C
7
H
8
+ Br
2
C
7
H+
7
+ Br
+ HBr
Ciamician-Dennstedt rearrangement of a pyrrole to a pyridine. The first step involves dearomatization. The second step involves aromatization.

From acyclic precursors[edit]

The aromatization of acyclic precursors is rarer in organic synthesis, although it is a significant component of the BTX production in refineries.

Among acyclic precursors, alkynes are relatively prone to aromatizations since they are partially dehydrogenated. The Bergman cyclization is converts an enediyne to a dehydrobenzene intermediate diradical, which abstracts hydrogen to aromatize.[17] The enediyne moiety can be included within an existing ring, allowing access to a bicyclic system under mild conditions as a consequence of the ring strain in the reactant. Cyclodeca-3-en-1,5-diyne reacts with 1,3-cyclohexadiene to produce benzene and tetralin at 37 °C, the reaction being highly favorable owing to the formation of two new aromatic rings:

Scheme 1. Bergman cyclization

See also[edit]

References[edit]

  1. ^ a b Smith, Michael B.; March, Jerry (2007), Advanced Organic Chemistry: Reactions, Mechanisms, and Structure (6th ed.), New York: Wiley-Interscience, ISBN 978-0-471-72091-1
  2. ^ Gary, J.H.; Handwerk, G.E. (1984). Petroleum Refining Technology and Economics (2nd ed.). Marcel Dekker, Inc. ISBN 0-8247-7150-8.
  3. ^ Ono, Y. (1992). "Transformation of Lower Alkanes into Aromatic Hydrocarbons over ZSM-5 Zeolites". Catal. Rev. - Sci. Eng. 34 (3): 179–226. doi:10.1080/01614949208020306.
  4. ^ Lephart, E. D. (1996). "A review of brain aromatase cytochrome P450". Brain Res. Rev. 22: 1–26. doi:10.1016/0165-0173(96)00002-1.
  5. ^ a b Avendaño, C.; Menéndez, J. C. (2008). "Aromatase Inhibitors". Medicinal Chemistry of Anticancer Drugs. Elsevier. pp. 65–73. doi:10.1016/B978-0-444-52824-7.00003-2. ISBN 9780080559629.
  6. ^ Jasek, W., ed. (2007). Austria-Codex (in German) (62nd ed.). Vienna: Österreichischer Apothekerverlag. pp. 656–660. ISBN 9783852001814.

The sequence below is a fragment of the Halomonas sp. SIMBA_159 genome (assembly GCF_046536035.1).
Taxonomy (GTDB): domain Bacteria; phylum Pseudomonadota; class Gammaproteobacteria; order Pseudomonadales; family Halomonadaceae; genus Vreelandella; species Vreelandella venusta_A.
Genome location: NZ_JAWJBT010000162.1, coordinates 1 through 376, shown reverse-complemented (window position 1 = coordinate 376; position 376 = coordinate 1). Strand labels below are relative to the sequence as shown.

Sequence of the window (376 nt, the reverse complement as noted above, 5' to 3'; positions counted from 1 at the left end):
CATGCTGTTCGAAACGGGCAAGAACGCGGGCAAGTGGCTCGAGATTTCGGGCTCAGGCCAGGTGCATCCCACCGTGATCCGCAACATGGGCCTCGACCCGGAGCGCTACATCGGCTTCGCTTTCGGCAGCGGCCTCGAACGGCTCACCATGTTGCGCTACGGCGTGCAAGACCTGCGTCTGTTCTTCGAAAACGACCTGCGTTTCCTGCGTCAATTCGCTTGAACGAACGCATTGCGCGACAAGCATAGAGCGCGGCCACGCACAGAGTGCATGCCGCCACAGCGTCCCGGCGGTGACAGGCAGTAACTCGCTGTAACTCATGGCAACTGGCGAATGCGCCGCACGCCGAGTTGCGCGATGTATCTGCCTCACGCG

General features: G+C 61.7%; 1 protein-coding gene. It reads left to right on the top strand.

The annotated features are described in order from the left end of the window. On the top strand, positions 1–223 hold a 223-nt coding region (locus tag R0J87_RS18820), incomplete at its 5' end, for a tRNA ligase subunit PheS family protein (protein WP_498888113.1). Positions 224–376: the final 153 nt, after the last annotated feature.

7. ^ Dinnendahl, V.; Fricke, U., eds. (2007). Arzneistoff-Profile (in German). 4 (21st ed.). Eschborn, Germany: Govi Pharmazeutischer Verlag. ISBN 9783774198463.
  8. ^ Brown, W.; Turner, A. B. (1971). "Applications of High-Potential Quinones. Part VII. The Synthesis of Steroidal Phenanthrenes by Double Methyl Migration". Journal of the Chemical Society C: Organic: 2566–2572. doi:10.1039/J39710002566.
  9. ^ Bergmann, F.; Szmuszkowicz, J.; Fawaz, G. (1947). "The Condensation of 1,1-Diarylethylenes with Maleic Anhydride". Journal of the American Chemical Society. 69 (7): 1773–1777. doi:10.1021/ja01199a055. PMID 20251415.
  10. ^ Bennett, M. A.; Huang, T. N.; Matheson, T. W.; Smith, A. K. (1982). "(η6-Hexamethylbenzene)ruthenium Complexes". Inorganic Syntheses. 21: 74–78. doi:10.1002/9780470132524.ch16.
  11. ^ Shimizu, S.; Watanabe, N.; Kataoka, T.; Shoji, T.; Abe, N.; Morishita, S.; Ichimura, H. (2005). "Pyridine and Pyridine Derivatives". Ullmann's Encyclopedia of Industrial Chemistry. Wiley-VCH. doi:10.1002/14356007.a22_399. ISBN 3527306730.
  12. ^ Horning, E. C.; Stromberg, V. L.; Lloyd, H. A. (1952). "Beckmann Rearrangements. An Investigation of Special Cases". Journal of the American Chemical Society. 74 (20): 5153–5155. doi:10.1021/ja01140a048.
  13. ^ Clayden, J.; Greeves, N.; Warren, S.; Wothers, P. (2001). Organic Chemistry (1st ed.). Oxford University Press. p. 531. ISBN 9780198503460.
  14. ^ Capponi, M.; Gut, I. G.; Hellrung, B.; Persy, G.; Wirz, J. (1999). "Ketonization Equilibria of Phenol in Aqueous Solution". Canadian Journal of Chemistry. 77 (5–6): 605–613. doi:10.1139/cjc-77-5-6-605.
  15. ^ Kündig, E. P.; Garcia, A. E.; Lomberget, T.; Bernardinelli, G. (2005). "Rediscovery, Isolation, and Asymmetric Reduction of 1,2,3,4-Tetrahydronaphthalene-1,4-dione and Studies of its [Cr(CO)3] Complex". Angewandte Chemie International Edition. 45 (1): 98–101. doi:10.1002/anie.200502588.
  16. ^ Cotton, F. A.; Wilkinson, G. (1999). Advanced Inorganic Chemistry (6th ed.). John Wiley and Sons. ISBN 9780471199571.
  17. ^ Mohamed, R. K.; Peterson, P. W.; Alabugin, I. V. (2013). "Concerted Reactions that Produce Diradicals and Zwitterions: Electronic, Steric, Conformational and Kinetic Control of Cycloaromatization Processes". Chemical Reviews. 113 (9): 7089–7129. doi:10.1021/cr4000682. PMID 23600723.